Batu Caves Worth A Visit? Maybe. The Dark Cave? Yes, Definitely!
If you’ve ever traveled to Malaysia, you’ve probably heard about the Batu Caves. It's one of the most iconic places in Malaysia, except maybe for the Petronas Twin Towers in Kuala Lumpur, of course...
And there’s definitely a good reason for it. Malaysia is known for it’s diversity in religion and nationalities. A large percentage of the population is Hindu and Batu Caves is one of the biggest and most popular Hindu temples in the world. It’s also the focal point of the festival of Thaipusam.
Exploring the Batu Caves in Kuala Lumpur
After being dropped off by our Grab taxi at a large plaza, we started to notice the unfolding of the day to day life that surrounds the site. First, the tourists. Hundreds of them, taking pictures in front of the famous statue and the stairs. It felt like every tourist in Kuala Lumpur was there and there were many tents with vendors selling souvenirs and food and Hindu locals eager to pray at the shrines inside the caves.
These limestone caves are said to be around 400 million years old. A giant statue of Lord Murugan, 42.7m tall, covered with gold, guards the first entrance and the climb up the 272 stairs required to enter the caves.
Then, the climb up...
A certain amount of stairs can be daunting to most of us, so my advise is to take your time, stop and turn around to get the view of Kuala Lumpur and look at the golden statue of Lord Murugan from behind. Maybe you’ll even get to see some monkeys. They do roam around in different places but remember not to feed them and definitely do not touch them. They are wild animals and feeding them only gives them the bad habit of stealing your snacks by force.
After we reached the top, an Indian guy offered us some nuts to feed a monkey we were looking at... We gave him a harsh look and offered a piece of information he’s surely familiar with: It’s not allowed!
Now, going back to the Batu Caves... The first and largest opening, the Temple Cave, is definitely an impressive space; a large room with high ceilings and beautiful stalactite formations. The not so impressive bit? The floor has been flattened out with a tasteless slab of cement and all around they are building and painting kitschy, comical statues and shrines that in my opinion takes away all the charm.
A few more steps ahead and there’s a smaller space with an open ceiling that lets the light in from above; it’s also used as a climbing wall. If only this area wasn’t getting a similar treatment as the former space...
All things said, it’s safe to say we weren’t impressed. I suppose it just isn’t our style or vibe.
Our visit here wasn’t over though. Half way up the main stairs leading to the Batu Caves, we noticed there was something else. Another cave! So after being disappointed by the main attraction, we were eager to check this out.
Exploring the Dark Cave...
Just like the Batu Caves, it used to be a shelter for the indigenous people. Later it was opened up using explosives for better accessibility and exploration, destroying much of the cave’s formations and ecosystem. Today, this cave is a protected area and it shelters bats, insects and living organisms; some of which are endemic to the region. A definite must visit when you're in Malaysia and Kuala Lumpur if you ask us!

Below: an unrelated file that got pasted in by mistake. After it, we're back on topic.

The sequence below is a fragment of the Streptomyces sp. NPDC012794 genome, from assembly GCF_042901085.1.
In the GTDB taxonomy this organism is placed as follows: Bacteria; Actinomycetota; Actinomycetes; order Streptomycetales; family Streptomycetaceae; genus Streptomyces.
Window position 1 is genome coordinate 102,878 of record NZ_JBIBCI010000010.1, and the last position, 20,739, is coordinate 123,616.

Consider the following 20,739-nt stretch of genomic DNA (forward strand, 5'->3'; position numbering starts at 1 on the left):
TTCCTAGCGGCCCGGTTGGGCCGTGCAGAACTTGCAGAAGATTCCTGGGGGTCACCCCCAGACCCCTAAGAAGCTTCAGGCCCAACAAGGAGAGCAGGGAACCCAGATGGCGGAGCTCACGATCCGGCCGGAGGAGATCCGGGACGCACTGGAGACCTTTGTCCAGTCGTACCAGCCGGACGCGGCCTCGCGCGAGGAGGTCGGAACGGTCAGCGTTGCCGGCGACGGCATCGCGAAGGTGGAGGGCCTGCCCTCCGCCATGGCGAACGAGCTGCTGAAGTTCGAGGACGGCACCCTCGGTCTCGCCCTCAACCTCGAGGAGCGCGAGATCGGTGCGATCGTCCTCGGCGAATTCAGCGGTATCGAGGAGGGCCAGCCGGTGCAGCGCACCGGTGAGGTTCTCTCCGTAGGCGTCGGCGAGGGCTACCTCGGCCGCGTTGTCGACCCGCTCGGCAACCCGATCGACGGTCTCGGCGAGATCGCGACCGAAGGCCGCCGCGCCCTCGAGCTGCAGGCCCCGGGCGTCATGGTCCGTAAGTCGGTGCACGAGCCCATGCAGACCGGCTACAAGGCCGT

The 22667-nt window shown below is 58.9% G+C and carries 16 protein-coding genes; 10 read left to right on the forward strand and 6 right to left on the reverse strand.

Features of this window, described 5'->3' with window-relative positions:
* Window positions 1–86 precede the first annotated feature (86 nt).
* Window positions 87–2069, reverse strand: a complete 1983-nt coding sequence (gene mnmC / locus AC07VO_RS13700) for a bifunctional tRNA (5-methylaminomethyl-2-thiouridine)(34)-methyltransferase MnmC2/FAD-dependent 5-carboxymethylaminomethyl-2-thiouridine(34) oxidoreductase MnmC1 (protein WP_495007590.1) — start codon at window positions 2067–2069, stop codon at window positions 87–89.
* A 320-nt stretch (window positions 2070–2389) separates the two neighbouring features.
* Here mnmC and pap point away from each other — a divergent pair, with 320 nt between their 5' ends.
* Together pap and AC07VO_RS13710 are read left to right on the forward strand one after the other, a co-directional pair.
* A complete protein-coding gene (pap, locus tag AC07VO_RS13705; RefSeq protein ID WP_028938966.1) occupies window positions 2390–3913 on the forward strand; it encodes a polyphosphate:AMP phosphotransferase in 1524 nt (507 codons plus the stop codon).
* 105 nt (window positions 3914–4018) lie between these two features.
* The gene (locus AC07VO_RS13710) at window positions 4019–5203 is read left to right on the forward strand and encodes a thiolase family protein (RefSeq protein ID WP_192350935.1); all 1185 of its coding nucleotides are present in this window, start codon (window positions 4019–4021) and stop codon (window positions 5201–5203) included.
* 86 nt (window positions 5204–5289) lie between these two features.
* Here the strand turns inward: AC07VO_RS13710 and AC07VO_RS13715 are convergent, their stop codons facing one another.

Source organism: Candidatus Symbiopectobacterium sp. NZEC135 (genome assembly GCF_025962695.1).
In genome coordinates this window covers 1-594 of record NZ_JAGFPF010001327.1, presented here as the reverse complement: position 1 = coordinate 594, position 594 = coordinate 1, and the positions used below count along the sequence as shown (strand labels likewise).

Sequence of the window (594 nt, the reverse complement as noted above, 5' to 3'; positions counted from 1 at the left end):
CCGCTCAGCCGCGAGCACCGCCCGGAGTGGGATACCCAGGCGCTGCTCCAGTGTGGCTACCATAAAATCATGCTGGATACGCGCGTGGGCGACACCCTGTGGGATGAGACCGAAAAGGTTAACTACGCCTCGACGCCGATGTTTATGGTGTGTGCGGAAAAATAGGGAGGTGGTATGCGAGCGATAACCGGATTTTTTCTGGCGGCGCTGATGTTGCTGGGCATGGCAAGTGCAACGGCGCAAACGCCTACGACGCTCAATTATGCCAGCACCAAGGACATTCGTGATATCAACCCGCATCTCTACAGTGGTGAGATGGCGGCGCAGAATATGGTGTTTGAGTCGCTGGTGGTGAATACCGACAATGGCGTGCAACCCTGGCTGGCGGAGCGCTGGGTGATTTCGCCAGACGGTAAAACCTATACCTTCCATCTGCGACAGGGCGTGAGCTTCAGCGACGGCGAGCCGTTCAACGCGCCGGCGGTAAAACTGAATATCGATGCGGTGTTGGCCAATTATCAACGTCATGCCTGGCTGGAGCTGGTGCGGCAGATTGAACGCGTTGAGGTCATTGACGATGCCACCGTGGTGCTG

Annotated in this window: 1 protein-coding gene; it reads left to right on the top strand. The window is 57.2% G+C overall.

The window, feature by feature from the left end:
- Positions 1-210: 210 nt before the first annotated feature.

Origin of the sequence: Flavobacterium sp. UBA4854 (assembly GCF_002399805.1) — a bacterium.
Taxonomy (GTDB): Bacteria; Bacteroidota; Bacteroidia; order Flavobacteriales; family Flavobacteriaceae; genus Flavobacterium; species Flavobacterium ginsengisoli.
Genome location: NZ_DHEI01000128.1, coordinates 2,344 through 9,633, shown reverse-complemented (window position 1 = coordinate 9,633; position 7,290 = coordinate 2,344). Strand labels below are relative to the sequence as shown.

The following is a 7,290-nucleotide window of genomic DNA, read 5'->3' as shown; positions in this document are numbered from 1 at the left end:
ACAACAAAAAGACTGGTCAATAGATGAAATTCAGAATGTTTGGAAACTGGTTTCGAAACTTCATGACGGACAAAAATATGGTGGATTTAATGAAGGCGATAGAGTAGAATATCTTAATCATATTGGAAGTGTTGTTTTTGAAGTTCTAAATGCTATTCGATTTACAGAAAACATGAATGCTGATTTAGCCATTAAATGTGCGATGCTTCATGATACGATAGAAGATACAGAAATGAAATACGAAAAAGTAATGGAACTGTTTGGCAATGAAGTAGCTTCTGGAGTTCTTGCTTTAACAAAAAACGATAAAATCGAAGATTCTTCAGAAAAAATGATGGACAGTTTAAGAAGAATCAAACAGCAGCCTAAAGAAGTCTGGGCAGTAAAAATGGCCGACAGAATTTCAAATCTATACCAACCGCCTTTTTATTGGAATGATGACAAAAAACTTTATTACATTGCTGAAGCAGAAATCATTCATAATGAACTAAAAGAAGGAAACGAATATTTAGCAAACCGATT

It’s divided into different sections. The last part is only accessible when booking an adventure tour of 3 hours with an expert guide that takes you deep into the cave, having to twist and crawl through the cave. We bought tickets to go inside the first few sections in a group of 10 people. A friendly guide provided us with a helmet, a small lantern and some information.
We went into the Dark Cave. Walking through was easy because of the paved path and along the way we got more information from our guide about the surrounding ecosystem and natural cave formations. We saw cockroaches, a black and yellow long-legged centipede eating a cockroach, some spiders and their messy webs, snails and a dead bat.
It was a pleasant stroll through the mostly dark path. The highlight though, was getting to the last chamber. Here, the tall ceiling lets the light in and it just happens to fall over a big rock in the middle... priceless. Our guide graciously offered everyone to take our picture with our cameras and phones and then we went back.
I can’t say it was the most adventurous experience but it was definitely worth it. We had fun, saw an interesting fragment of nature in a pitch black environment and learned a little bit more about the dark world and its critters...
How to get to the Batu Caves in Kuala Lumpur
There are a few options to get to the Batu Caves and depending on how many people you are some are cheaper than others.
1. Grab Taxi
We ordered a Grab taxi because we travel as a couple and the price is often similar to having to buy two tickets for public transport. We paid RM18 for a Grab taxi ride from Bukit Bintang (City Centre) to the Batu Caves and Dark Cave.
2. Public Transport
If you're traveling alone or if you're staying close to KL Sentral train station, taking the train will make much more sense. Here's a detailed explanation of how to get to the Batu Caves using the train from KL Sentral.
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Entrance fee for Batu Caves and Dark Cave
Good news, the Batu Caves are free! (For now).
The entrance fee for the Dark Cave is 33RM per person but it includes a guide, flashlight and helmet. It's definitely worth it and a lot cooler than the Batu Caves in our opinion. Definitely let us know which one you prefer when you visit Kuala Lumpur!